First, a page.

Monday, August 21, 2006

A 1909 Fitted Corset Cover Dress Diary, Part 1: Drafting


A more form-fitting corset cover being needed for an ensemble nearly completed, I decided to construct a fitted sleeveless corset cover from the January 1909 issue of The American Modiste. The pattern is reprinted in full in Frances Grimble's The Edwardian Modiste. So far, the project has gone amazingly well, excepting one silly mistake on my part.

This Part 1 of the dress diary covers drafting and cutting the pattern.

Left: The corset cover diagram and its pattern pieces.

The cover fits snugly in front, and has no front closing. Instead, the two back pieces end in long ties; the back pieces cross over one another and the ties come around front and are tied. This means that the cover can be eased or fitted as needed. I liked that simplicity.

Using the American Modiste Pattern

The American Modiste patterns were designed to be used with a set of special proportionally scaled rulers. They are marked in proprietary units made of numbers and letters. Frances Grimble's book supplies you with printed copies of the scales in the back of the book. You pick the particular rulers that fit your measurements, and then use them to draft copies of the pattern up to your size. Since Frances didn't have access to the curved ruler, she suggests using a French curve to make up the curved parts of the pattern.

Drafting the pattern proved to be much, much, much easier than I thought. Certainly easier than trying to size up the pattern on the computer and then printing out and matching bits of paper to one another. I don't have a big projector and so couldn't project the pieces up on a wall.

Creating Scaled Rulers

This pattern required a bust measurement ruler, called a "scale", and a "length of waist" (neckbone to waist) measurement scale. Mine are 36" and 18".

Left: The corset cover diagram and the two scaled rulers.

Therefore, I needed the 36" scale ruler for the bust. According to instructions, I doubled the length of waist measurement and came out with 36" again for that scale.

I traced the 36" scale onto a sheet of paper. I pasted that to a piece of cardboard, and then cut it out carefully, and taped to a housepaint stirrer. Voila: scale ruler!

Drafting the Pattern Pieces

You need a big sheet of nice, stiff Kraft paper, a pencil and eraser, a French curve, that special scale ruler, and an L-square marked in inches.

Each pattern piece is marked onto a sort of grid, with a "baseline" across the top, the 0 point at top right, and a vertical axis running straight downwards from 0. The result looks like a backwards, upside-down L. Each pattern piece is laid so that the straight of grain runs straight up and down.

At key points in the pattern piece, such as a left edge or the top of a curve, horizontal lines are measured out from the vertical axis. For example, if you're looking at the pattern piece for the back, there is a horizontal line drawn at 11 units+D sub-units down from 0. It is drawn out to the left 15 units+C sub-units. It marks the extreme left edge of the pattern piece at the waistline.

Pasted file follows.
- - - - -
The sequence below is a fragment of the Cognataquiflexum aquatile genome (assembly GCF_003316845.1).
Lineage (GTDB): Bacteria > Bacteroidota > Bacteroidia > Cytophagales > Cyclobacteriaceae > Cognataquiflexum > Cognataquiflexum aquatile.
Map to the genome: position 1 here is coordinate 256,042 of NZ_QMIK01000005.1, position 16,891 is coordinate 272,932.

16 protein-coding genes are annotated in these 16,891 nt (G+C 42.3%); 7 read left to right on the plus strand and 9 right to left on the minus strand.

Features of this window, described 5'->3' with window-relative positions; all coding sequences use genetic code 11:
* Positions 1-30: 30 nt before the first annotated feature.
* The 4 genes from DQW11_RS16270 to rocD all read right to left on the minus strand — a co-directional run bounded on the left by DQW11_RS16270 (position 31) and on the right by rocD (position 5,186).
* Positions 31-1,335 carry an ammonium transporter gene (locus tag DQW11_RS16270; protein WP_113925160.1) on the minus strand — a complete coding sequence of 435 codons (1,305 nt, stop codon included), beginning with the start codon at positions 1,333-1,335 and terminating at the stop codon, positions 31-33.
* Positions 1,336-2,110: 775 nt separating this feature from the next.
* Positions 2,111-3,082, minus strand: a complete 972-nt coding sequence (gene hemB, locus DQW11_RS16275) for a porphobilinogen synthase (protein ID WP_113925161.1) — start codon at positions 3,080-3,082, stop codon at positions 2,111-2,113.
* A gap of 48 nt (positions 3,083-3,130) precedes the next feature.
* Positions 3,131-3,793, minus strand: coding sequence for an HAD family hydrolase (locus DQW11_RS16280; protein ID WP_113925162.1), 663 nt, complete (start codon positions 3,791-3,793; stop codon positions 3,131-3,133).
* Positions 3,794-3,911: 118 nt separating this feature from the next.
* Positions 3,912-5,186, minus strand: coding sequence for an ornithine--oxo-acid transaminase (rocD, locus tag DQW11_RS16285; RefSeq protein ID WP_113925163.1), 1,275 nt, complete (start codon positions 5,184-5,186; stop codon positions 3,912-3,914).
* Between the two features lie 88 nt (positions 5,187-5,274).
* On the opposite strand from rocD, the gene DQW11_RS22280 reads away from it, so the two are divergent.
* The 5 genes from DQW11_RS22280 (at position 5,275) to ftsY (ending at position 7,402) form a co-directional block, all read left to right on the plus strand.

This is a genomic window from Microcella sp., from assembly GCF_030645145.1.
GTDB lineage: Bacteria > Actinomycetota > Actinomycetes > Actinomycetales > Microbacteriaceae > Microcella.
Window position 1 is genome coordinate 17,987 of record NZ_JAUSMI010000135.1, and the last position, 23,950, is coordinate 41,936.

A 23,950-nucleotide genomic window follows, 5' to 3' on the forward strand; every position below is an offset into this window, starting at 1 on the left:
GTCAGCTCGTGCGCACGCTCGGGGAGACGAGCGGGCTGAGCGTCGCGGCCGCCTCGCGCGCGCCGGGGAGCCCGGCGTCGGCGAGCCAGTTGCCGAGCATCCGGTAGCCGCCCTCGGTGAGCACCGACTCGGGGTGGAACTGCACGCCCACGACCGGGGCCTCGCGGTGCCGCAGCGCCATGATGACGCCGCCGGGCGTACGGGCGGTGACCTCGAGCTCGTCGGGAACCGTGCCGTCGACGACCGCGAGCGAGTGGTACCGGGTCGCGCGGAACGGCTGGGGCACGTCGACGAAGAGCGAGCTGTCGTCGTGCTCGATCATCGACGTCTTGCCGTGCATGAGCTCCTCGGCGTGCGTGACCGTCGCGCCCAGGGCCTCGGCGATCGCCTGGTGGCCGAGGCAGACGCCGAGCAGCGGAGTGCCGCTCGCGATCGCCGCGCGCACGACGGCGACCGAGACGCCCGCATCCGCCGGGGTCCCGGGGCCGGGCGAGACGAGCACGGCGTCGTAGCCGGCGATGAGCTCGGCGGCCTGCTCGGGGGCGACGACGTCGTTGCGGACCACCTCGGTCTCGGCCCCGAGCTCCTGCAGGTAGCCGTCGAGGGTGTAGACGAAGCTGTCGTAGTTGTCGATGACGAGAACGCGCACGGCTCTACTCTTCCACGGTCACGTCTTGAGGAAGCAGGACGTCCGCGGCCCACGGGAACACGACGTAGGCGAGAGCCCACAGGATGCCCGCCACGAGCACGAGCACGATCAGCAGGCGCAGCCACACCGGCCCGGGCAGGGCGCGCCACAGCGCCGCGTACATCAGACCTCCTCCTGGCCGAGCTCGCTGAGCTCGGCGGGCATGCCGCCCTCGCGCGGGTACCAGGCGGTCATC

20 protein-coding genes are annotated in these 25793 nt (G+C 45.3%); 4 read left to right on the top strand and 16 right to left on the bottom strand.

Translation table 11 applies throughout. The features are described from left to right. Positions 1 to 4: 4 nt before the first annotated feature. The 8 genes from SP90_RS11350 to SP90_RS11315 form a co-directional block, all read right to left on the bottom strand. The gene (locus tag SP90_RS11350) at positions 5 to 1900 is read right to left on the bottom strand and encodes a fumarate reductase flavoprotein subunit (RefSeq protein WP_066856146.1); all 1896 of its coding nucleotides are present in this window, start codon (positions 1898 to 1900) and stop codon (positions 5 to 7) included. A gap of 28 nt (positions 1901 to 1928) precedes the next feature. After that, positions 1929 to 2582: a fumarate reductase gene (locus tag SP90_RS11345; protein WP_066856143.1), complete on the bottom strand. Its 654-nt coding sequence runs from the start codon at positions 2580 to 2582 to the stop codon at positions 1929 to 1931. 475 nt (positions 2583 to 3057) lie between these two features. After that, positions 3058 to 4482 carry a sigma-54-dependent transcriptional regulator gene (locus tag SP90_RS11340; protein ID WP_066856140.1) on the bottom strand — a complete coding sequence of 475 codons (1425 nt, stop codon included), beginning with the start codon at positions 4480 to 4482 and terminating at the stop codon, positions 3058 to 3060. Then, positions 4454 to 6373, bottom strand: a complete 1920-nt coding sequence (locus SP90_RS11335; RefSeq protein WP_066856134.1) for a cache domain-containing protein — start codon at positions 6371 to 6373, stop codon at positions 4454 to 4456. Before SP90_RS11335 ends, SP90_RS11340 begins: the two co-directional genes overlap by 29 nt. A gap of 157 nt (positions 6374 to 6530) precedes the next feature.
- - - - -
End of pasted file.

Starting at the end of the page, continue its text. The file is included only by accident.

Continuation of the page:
Above: Drafting horizontal crossline points on the Kraft pattern paper with the special ruler.

What you do for each pattern piece is to:


  • draw the baseline and vertical axis with the L square.
  • Then you use the scale ruler, and working from the copy of the pattern piece in Frances' book, measure where each of the horizontal grid lines meets the vertical axis.
  • Then you use the scale again and draw out each horizontal grid line to the length marked on the book's copy of the pattern piece.
  • Then you connect each end of each horizontal line like you would dots, following the outline of the pattern piece in the book. You use a French curve to help you with curved sections.

Above: drafting a curved section of the pattern. Not having my own French curve, I copied one on paper and cut it out.

The pattern pieces have a certain amount of ease built in, but not much. Some hems are built in and some aren't, and some seam allowances are marked, and some aren't. Frances Grimbles' directions tell you to add extra for seam allowances and ease, and so I did...ended up having plenty and to spare, and was able after fitting the cut pieces, to re-mark the pattern pieces with adjustments so next time I have a good fit for me right off the bat.

Left: The pattern pieces drafted.

Wednesday, August 02, 2006

Vintage Dress in Motion

Ever wondered what attending a Civil War ball or an Edwardian soiree might be like for most of us, that is, those of us not priveleged to be either Keira Knightley or a movie extra?

These days ordinary people are filming events like this and posting them on sites such as YouTube.

Take a Civil War-era ball, for instance. You can hear the strains from a live band playing country dance and ball dance tunes, and watch rows of happy dancers from Maine perhaps, or Maryland, or wherever it is, rustle and turn and step to the music. The sounds of colorful skirts swishing mix with laughter and chatter. It's neat. See http://www.youtube.com/watch?v=ibtkNuGvg9A

The Edwardian soiree is a smaller affair, but still fun to watch. See http://www.youtube.com/watch?v=kgpnYUKlctA.

Then there's some plain fun. A band out of Europe -- Cibelle and her man have such lovely accents -- reinterpret a luminous, funny song while promenading their way through London, dressed in late Victorian garb.



For more videos and to see what one costume maven has bookmarked, see jenniloves2sew's YouTube page at http://www.youtube.com/profile?user=jenniloves2sew.